Looking around Philly, nature can easily slip to the back of one’s mind. Bustling crowds, honking traffic, stunning murals, towering skyscrapers, delicious restaurant smells, bright shops and a fantastic music scene are enough to keep anyone distracted and entertained walking around the city on any given day. Often our reminders of “nature” consist of precipitation and the wind tunnels created between buildings, which serve to inconvenience and/or knock over the casual pedestrian. But to Philadelphia, as with any urban area, there is more than meets the eye.Let’s take an obvious example: the Fairmount Park system consists of more than 9,200 acres of hills, forests and meadows within city limits. Even a seasoned hiker or mountain biker can work up a sweat through miles of solitude on the trails. The park has been designated by Audubon as anImportant Bird Area, both for resident bird populations and as stop-over habitat for migrants, providing a crucial place to rest and refuel on their bi-annual journey. But many human Philly residents, even those in adjacent neighborhoods, never set foot into Fairmount Park. Is it viewed as territory too intimidating and unfamiliar to approach? Is it thought superfluous, a luxury? Or does it never even enter the mind of the average city resident, because it is considered separate from providing for oneself and one’s family, and day-to-day life?
Look next to the Tookany/Tacony-Frankford waterway, a creek that claims three different names depending on exactly where you’re looking. Certain sections of the creek are highly impacted, feeling pressure from development of impervious surfaces on all sides (literally, in some places, where the creek flows through culverts). Yet Tacony Creek Park, just north of Roosevelt Blvd, is home to a population of beaver. Yes, beaver. Deer, coyotes and peregrine falcons are other species that not only survive in our hometown, but thrive. These and countless other plants and animals live where we live, and few would argue that they are not part of nature. Humans, like falcons, get tossed around by the wind from time to time. Like beaver, we use trees and other natural resources to build our homes and provide for our needs. And like coyotes, we sometimes have to be clever and scrappy to get by.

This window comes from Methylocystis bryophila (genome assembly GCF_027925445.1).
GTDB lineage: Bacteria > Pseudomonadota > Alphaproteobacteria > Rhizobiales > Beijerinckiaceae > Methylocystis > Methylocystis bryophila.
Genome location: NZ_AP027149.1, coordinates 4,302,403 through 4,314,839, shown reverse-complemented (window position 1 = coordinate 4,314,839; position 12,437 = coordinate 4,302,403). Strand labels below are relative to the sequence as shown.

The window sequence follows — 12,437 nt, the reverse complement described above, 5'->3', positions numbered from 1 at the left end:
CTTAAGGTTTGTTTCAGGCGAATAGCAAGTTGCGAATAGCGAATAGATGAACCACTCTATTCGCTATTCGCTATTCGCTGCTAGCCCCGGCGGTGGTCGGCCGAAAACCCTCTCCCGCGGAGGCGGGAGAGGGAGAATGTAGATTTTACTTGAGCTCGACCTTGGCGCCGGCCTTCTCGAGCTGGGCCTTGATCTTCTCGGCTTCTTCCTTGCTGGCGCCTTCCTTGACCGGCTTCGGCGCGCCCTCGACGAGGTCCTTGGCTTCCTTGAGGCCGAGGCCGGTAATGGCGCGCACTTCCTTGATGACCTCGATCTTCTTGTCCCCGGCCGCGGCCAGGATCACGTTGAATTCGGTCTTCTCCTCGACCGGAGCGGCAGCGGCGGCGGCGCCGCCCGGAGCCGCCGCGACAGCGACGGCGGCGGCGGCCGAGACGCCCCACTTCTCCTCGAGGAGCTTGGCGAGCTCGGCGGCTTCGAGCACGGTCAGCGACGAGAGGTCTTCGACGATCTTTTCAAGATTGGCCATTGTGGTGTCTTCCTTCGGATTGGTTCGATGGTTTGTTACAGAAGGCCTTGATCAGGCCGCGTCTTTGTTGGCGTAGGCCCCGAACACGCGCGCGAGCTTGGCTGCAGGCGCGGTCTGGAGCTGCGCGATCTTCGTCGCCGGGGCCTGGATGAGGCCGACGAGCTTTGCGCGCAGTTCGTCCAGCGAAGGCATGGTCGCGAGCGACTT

We live in the same place, use the same resources, are affected by the same factors, and face the same challenges as these animals. Humans have a leg up in some ways, to be sure. Medical, technological and transportation advances differentiate our life styles in many ways from other species. But while we are biologically able to survive without smartphones or Septa, we cannot survive without water, air and the plants and animals we eat. The availability of these resources affect us in the most basic way, and our actions, in turn, affect them. These effects, this interconnectedness, can be considered the definition of “nature.” The greatest challenge for those of us in the environmental field is illustrated when asking my initial question: are humans part of nature? Our success will be measured, and the future of our planet secured, when the answer is a collective and definitive yes!
Tinicum Marsh at John Heinz National Wildlife Refuge and Philadelphia Skyline Photo credit: Lamar Gore
About the author:
Rhyan Grech is a Project Coordinator with Pennsylvania Audubon. She focuses on bird and pollinator habitat conservation and enhancement, community engagement and education in schools around Philadelphia. Find out more atwww.facebook.com/AudubonPAPhilly.